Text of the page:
I build a computer at work with the ECS 780g. The board looks very nice, is well layed out, and has bios options that are clear and fairly easy to navigate.

The Gigabyte board that I replaced it with for the 2nd system we built also appears to be a good board, but has a few things that irritate me. It only has one 3-pin case fan connector, has slightly less copper cooling on the board itself, and has some very confusing bios options regarding how it handles AHCI mode. Additionally I had problems installing vista in AHCI mode on the Gigibyte do to a windows related bug.

I would recommend both boards, but considering it's over 20% cheaper, I think the ECS board is overall my favorite choice.
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April 14, 2008 1:54:10 AM

bardia said:
Hi Luny.

I build a computer at work with the ECS 780g. The board looks very nice, is well layed out, and has bios options that are clear and fairly easy to navigate.

The Gigabyte board that I replaced it with for the 2nd system we built also appears to be a good board, but has a few things that irritate me. It only has one 3-pin case fan connector, has slightly less copper cooling on the board itself, and has some very confusing bios options regarding how it handles AHCI mode. Additionally I had problems installing vista in AHCI mode on the Gigibyte do to a windows related bug.

I would recommend both boards, but considering it's over 20% cheaper, I think the ECS board is overall my favorite choice.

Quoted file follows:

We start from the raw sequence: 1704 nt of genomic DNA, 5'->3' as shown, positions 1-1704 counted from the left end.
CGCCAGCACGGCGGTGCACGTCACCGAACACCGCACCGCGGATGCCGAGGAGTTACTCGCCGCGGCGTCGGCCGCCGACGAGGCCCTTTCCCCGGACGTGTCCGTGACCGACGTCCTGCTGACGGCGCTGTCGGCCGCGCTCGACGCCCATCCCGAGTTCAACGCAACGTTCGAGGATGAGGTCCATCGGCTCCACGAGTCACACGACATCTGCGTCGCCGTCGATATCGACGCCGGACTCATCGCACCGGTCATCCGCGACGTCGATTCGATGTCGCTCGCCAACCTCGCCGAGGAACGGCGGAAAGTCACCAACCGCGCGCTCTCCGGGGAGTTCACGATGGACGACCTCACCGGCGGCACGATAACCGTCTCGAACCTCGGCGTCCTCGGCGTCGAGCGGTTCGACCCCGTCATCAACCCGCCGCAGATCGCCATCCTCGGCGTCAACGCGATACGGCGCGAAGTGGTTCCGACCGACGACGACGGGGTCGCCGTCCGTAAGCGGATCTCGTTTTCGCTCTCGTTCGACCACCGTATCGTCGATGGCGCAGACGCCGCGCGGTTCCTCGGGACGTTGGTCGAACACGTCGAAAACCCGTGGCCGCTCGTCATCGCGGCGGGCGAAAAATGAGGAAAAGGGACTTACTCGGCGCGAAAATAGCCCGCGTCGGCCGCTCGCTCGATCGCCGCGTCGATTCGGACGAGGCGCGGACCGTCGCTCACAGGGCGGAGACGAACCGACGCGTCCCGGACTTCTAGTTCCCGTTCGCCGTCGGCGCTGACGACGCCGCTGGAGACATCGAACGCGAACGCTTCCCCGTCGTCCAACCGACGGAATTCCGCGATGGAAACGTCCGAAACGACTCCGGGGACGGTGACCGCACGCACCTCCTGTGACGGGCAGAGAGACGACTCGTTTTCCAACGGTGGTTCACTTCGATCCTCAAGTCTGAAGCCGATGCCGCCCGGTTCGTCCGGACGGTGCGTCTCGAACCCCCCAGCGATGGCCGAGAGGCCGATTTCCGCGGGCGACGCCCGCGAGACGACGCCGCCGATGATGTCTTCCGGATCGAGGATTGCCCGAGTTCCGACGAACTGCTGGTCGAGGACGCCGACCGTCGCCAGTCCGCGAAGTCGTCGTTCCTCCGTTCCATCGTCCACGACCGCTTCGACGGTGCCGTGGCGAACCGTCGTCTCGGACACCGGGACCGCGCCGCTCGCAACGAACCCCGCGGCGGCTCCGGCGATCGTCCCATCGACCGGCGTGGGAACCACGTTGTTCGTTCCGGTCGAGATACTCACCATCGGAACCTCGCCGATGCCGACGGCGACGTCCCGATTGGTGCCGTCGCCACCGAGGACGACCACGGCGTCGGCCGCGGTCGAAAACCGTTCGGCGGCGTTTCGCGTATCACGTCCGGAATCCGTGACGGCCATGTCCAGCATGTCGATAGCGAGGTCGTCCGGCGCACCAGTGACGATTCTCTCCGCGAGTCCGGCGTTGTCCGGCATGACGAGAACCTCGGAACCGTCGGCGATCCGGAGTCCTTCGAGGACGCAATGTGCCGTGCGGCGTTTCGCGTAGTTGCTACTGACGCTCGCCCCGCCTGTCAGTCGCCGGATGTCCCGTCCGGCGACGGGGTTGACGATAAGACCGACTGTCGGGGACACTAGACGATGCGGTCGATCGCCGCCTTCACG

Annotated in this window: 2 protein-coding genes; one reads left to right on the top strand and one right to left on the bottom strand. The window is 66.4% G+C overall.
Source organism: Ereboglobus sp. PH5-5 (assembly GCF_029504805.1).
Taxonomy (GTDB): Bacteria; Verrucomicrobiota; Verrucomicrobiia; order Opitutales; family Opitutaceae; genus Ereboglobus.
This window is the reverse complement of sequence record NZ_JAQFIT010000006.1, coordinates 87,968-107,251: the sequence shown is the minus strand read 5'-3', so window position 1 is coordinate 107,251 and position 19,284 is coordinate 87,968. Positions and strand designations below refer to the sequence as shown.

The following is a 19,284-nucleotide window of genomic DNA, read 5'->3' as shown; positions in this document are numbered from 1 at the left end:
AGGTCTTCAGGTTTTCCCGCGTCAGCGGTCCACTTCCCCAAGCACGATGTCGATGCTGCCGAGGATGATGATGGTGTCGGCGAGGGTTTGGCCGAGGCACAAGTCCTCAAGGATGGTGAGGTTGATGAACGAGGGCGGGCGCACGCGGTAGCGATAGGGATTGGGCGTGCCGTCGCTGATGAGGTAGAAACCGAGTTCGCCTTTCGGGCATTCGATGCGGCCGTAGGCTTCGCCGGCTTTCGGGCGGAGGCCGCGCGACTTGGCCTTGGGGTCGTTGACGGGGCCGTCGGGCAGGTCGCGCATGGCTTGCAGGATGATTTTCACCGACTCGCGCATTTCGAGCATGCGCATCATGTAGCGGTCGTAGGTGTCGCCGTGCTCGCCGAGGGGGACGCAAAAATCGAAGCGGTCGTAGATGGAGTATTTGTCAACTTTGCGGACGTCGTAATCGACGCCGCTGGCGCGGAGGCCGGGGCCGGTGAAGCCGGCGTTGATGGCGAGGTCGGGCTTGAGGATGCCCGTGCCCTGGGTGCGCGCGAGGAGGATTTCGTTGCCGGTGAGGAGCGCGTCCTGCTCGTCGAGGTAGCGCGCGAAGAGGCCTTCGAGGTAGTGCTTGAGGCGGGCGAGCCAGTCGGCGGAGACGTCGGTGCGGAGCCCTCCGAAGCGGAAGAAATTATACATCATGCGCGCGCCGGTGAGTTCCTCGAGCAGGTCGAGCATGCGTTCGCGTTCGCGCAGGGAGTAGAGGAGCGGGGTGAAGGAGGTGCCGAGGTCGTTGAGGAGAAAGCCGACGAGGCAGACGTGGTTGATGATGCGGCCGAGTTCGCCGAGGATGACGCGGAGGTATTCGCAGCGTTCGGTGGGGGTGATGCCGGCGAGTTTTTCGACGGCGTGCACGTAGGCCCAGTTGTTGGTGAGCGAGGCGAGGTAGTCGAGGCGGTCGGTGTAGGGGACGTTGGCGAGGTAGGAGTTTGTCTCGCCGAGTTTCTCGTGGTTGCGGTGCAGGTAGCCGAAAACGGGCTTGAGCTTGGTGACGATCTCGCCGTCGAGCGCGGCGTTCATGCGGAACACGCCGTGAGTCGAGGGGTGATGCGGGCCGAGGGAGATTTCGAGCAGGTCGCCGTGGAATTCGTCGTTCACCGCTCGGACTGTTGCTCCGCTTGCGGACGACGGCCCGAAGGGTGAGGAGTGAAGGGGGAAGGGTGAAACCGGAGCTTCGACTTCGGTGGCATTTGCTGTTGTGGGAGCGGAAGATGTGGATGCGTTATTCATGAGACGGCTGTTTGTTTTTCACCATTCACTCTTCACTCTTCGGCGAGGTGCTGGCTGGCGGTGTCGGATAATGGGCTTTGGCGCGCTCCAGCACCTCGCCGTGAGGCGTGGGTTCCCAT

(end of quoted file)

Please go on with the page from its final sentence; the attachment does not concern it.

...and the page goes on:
Well that is good to know. Like I said before, I've had some issues with ECS boards, but try to be neutral as possible. I try and recommend boards that I'm familiar with or have some knowledge on. It sounds like the ECS board is pretty good, but some of the reviews that I've read have had some issues like tech support and some issues with Phenom CPU's. Of coarse these can be subjective to the poster and their ability to do the right thing, but just was curious to have a different point of view. Knowledge is everything and is very important when deciding on what to buy.
April 14, 2008 1:56:58 AM

A work computer is not a gamer's computer and no matter how "well" the ECS MB at work is running -now- history shows the brand to be a steaming P.O.S. that has a short life span.
100% false economy.
Better to grab a lower end Asus MB with a 590 chipset.

Anyway you look at it the person he is building for and what he wants to do with it needs to throw another $200 into the pot and grab a 8800GT/GTS 512 with the G92 GPU....and use Win XP.

If you check the weekly newspaper adverts from Fry's you may find a AMD 6000+/MB combo....return the MB (ECS) and the 6000+ is only $111
I have never seen an ECS MB that would OC and the 6000+ is 3Ghz stock with 2MB of L2 and will OC as high as any Optron.
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April 14, 2008 2:31:36 AM

ZOldDude said:
A work computer is not a gamer's computer and no matter how "well" the ECS MB at work is running -now- history shows the brand to be a steaming P.O.S. that has a short life span.
100% false economy.
Better to grab a lower end Asus MB with a 590 chipset.

Anyway you look at it the person he is building for and what he wants to do with it needs to throw another $200 into the pot and grab a 8800GT/GTS 512 with the G92 GPU....and use Win XP.

If you check the weekly newspaper adverts from Fry's you may find a AMD 6000+/MB combo....return the MB (ECS) and the 6000+ is only $111
I have never seen an ECS MB that would OC and the 6000+ is 3Ghz stock with 2MB of L2 and will OC as high as any Optron.

I'd like to know what you tell Fry's when you bring back the mobo to them and not the CPU?